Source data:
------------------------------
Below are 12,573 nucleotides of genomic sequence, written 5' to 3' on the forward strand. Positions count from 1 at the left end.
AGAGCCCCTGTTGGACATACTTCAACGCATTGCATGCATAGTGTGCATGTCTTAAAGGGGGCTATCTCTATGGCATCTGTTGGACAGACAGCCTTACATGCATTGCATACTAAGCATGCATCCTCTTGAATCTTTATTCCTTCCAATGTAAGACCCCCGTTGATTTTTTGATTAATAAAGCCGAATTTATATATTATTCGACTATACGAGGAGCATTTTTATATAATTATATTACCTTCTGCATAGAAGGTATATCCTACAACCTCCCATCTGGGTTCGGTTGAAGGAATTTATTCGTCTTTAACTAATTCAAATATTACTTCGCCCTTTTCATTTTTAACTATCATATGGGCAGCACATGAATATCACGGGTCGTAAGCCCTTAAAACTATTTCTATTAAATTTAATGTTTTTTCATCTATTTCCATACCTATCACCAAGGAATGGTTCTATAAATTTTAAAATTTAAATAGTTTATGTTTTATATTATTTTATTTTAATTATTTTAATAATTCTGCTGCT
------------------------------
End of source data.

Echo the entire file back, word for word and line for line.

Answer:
Below are 12,573 nucleotides of genomic sequence, written 5' to 3' on the forward strand. Positions count from 1 at the left end.
AGAGCCCCTGTTGGACATACTTCAACGCATTGCATGCATAGTGTGCATGTCTTAAAGGGGGCTATCTCTATGGCATCTGTTGGACAGACAGCCTTACATGCATTGCATACTAAGCATGCATCCTCTTGAATCTTTATTCCTTCCAATGTAAGACCCCCGTTGATTTTTTGATTAATAAAGCCGAATTTATATATTATTCGACTATACGAGGAGCATTTTTATATAATTATATTACCTTCTGCATAGAAGGTATATCCTACAACCTCCCATCTGGGTTCGGTTGAAGGAATTTATTCGTCTTTAACTAATTCAAATATTACTTCGCCCTTTTCATTTTTAACTATCATATGGGCAGCACATGAATATCACGGGTCGTAAGCCCTTAAAACTATTTCTATTAAATTTAATGTTTTTTCATCTATTTCCATACCTATCACCAAGGAATGGTTCTATAAATTTTAAAATTTAAATAGTTTATGTTTTATATTATTTTATTTTAATTATTTTAATAATTCTGCTGCT